Author Topic: Is Tesla a good investment?  (Read 9514 times)

FrugalSaver

  • Pencil Stache
  • ****
  • Posts: 516
Is Tesla a good investment?
« on: March 22, 2018, 10:20:26 PM »
I mostly missed the boat on Amazon, a company I thought had promise Long long ago. A DCA approach there would have yielded a fortune

Tesla intends to be more than just a car company. Itís woefully unprofitable. However, so has been amazon throughout its life.

Could TSLA be a 10 bagger a decade from now? Iím considering allocating 6% of new money and buying in every week or month.

Thoughts?

RedmondStash

  • Pencil Stache
  • ****
  • Posts: 778
Re: Is Tesla a good investment?
« Reply #1 on: March 22, 2018, 10:32:48 PM »
I mostly missed the boat on Amazon, a company I thought had promise Long long ago. A DCA approach there would have yielded a fortune

Tesla intends to be more than just a car company. Itís woefully unprofitable. However, so has been amazon throughout its life.

Could TSLA be a 10 bagger a decade from now? Iím considering allocating 6% of new money and buying in every week or month.

Thoughts?

I've considered the same thing, but mostly because I believe in what they're doing, not because I expect them to skyrocket in price like Amazon.

Tesla the company is not doing that well. And I personally don't believe that investing in individual companies will get me where I want to go. I'm all in on just plain whole-market index funds. Matching the market is possible; beating it consistently is just not something people can do, and a lot of people lose a lot of money proving that every day.

So I'd say invest in Tesla with a small portion of your money that you can afford to lose, because it's a total gamble. And recognize that you're just as likely to lose that money as to break even or make a profit. If your goal is to beat the market and get rich quick, you're going to waste money and time, and be disappointed.

Travis

  • Handlebar Stache
  • *****
  • Posts: 2255
  • Location: Arizona
Re: Is Tesla a good investment?
« Reply #2 on: March 22, 2018, 10:36:44 PM »
This is the "get rich slowly" forum, not the "magic 8 ball hot stock pick" forum.  Tesla could be worth a trillion dollars someday, or it could keep plodding along. How long are you willing to sit on the stock and find out?  Apple was the stock to own in the mid 80s, nearly became worthless in the 90s, and is now the biggest company on Earth. You only needed to wait 30 years to reach that point and never in that period ever think that you had made a bad decision buying.  That's the thought process you need to have whenever you think about buying an individual stock.  You also need to ask what you're foregoing by buying that hopefully profitable stock now rather than something you know is going to be more reliable in giving you a return on your investment.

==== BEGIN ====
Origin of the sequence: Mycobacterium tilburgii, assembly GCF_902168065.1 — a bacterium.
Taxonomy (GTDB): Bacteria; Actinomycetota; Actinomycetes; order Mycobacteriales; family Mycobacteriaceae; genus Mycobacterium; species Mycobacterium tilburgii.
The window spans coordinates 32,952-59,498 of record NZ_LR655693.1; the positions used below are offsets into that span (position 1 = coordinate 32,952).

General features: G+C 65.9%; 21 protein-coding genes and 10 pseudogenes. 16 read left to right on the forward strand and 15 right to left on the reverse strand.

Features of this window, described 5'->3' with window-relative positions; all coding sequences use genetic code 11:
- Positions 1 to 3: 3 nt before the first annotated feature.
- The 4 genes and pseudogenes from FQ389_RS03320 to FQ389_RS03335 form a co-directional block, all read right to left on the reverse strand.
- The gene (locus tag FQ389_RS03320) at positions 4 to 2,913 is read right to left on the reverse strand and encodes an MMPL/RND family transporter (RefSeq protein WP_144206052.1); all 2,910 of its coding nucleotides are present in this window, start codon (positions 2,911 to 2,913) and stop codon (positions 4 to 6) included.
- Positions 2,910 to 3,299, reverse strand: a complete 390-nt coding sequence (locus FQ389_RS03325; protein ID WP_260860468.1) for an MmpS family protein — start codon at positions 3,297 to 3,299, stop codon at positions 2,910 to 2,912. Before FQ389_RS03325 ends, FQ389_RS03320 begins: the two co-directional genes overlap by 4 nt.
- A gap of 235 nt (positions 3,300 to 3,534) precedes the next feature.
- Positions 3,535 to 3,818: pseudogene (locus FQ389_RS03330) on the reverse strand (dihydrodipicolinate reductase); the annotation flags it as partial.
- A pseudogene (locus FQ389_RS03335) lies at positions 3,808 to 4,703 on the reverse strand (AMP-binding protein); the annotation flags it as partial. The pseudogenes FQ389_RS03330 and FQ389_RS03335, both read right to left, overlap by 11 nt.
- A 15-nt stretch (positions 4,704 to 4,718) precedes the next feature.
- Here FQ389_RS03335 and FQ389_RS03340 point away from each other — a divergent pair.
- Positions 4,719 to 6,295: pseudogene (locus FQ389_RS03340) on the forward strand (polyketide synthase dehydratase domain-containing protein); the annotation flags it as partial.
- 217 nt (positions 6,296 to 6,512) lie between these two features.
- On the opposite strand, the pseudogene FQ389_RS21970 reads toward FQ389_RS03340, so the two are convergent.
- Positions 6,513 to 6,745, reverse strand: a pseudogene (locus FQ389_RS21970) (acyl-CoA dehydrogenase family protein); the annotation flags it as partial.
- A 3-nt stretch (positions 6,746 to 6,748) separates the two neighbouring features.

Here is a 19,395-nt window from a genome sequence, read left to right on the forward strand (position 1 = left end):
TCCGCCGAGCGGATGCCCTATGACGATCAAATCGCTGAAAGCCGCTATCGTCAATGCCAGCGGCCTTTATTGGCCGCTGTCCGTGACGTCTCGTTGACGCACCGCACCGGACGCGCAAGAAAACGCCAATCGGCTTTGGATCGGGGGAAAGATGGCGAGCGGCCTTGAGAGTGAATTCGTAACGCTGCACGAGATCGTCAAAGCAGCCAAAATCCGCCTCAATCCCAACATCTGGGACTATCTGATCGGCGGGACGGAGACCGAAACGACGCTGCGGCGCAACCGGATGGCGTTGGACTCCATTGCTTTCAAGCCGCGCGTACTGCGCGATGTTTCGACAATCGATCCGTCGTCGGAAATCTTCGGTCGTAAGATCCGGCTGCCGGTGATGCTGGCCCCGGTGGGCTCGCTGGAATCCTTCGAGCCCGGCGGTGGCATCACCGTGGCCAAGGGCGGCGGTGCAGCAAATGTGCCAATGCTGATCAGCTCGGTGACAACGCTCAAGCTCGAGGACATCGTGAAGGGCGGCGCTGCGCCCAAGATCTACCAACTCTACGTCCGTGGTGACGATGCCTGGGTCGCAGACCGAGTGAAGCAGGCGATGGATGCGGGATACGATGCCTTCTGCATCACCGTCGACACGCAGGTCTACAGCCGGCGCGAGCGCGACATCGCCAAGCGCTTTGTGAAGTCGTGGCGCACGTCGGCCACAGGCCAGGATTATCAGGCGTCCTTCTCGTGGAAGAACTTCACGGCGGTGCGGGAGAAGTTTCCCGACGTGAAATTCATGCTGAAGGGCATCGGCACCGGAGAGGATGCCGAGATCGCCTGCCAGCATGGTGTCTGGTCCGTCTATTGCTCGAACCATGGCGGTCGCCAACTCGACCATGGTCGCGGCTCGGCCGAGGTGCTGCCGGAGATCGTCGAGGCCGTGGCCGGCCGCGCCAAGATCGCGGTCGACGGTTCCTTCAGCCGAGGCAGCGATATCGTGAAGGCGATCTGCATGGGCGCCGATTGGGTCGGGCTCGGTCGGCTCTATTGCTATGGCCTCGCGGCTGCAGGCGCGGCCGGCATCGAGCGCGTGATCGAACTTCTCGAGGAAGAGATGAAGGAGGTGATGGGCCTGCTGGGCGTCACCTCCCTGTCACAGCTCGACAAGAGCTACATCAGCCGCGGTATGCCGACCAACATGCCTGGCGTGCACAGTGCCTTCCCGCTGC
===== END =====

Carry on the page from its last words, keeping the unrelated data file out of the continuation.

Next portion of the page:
SC93

  • Pencil Stache
  • ****
  • Posts: 618
Re: Is Tesla a good investment?
« Reply #3 on: March 22, 2018, 10:47:15 PM »
1 stock is always dangerous unless you have the extra money to play with.

As for the car itself..... I don't like it. My buddy has one. We had the choice and chose a Maserati. While he was looking for a charging station we were driving all we wanted to. If he leaves his house in Austin he has to plan to stop in Waco to charge if he comes to our house in Fort Worth. And it's not just a quick thing like a fill-up is. They are making great strides with batteries and hopefully they get it figured out so I can enjoy it but I doubt it.

Freedomin5

  • Pencil Stache
  • ****
  • Posts: 938
  • Location: China
Re: Is Tesla a good investment?
« Reply #4 on: March 23, 2018, 04:00:40 AM »
Could TSLA be a 10 bagger a decade from now? 

Let me consult my crystal ball and get back to you.

All kidding aside, as others have mentioned, put some fun money in there if you think it might be your golden goose, but I wouldn't bet my life savings on this one stock. I myself have $1000 in TSLA. I just think the cars are pretty -- I like the concept.

SwitchActiveDWG

  • 5 O'Clock Shadow
  • *
  • Posts: 88
Re: Is Tesla a good investment?
« Reply #5 on: March 23, 2018, 05:08:46 AM »
This is the "get rich slowly" forum, not the "magic 8 ball hot stock pick" forum.  Tesla could be worth a trillion dollars someday, or it could keep plodding along. How long are you willing to sit on the stock and find out?  Apple was the stock to own in the mid 80s, nearly became worthless in the 90s, and is now the biggest company on Earth. You only needed to wait 30 years to reach that point and never in that period ever think that you had made a bad decision buying.  That's the thought process you need to have whenever you think about buying an individual stock.  You also need to ask what you're foregoing by buying that hopefully profitable stock now rather than something you know is going to be more reliable in giving you a return on your investment.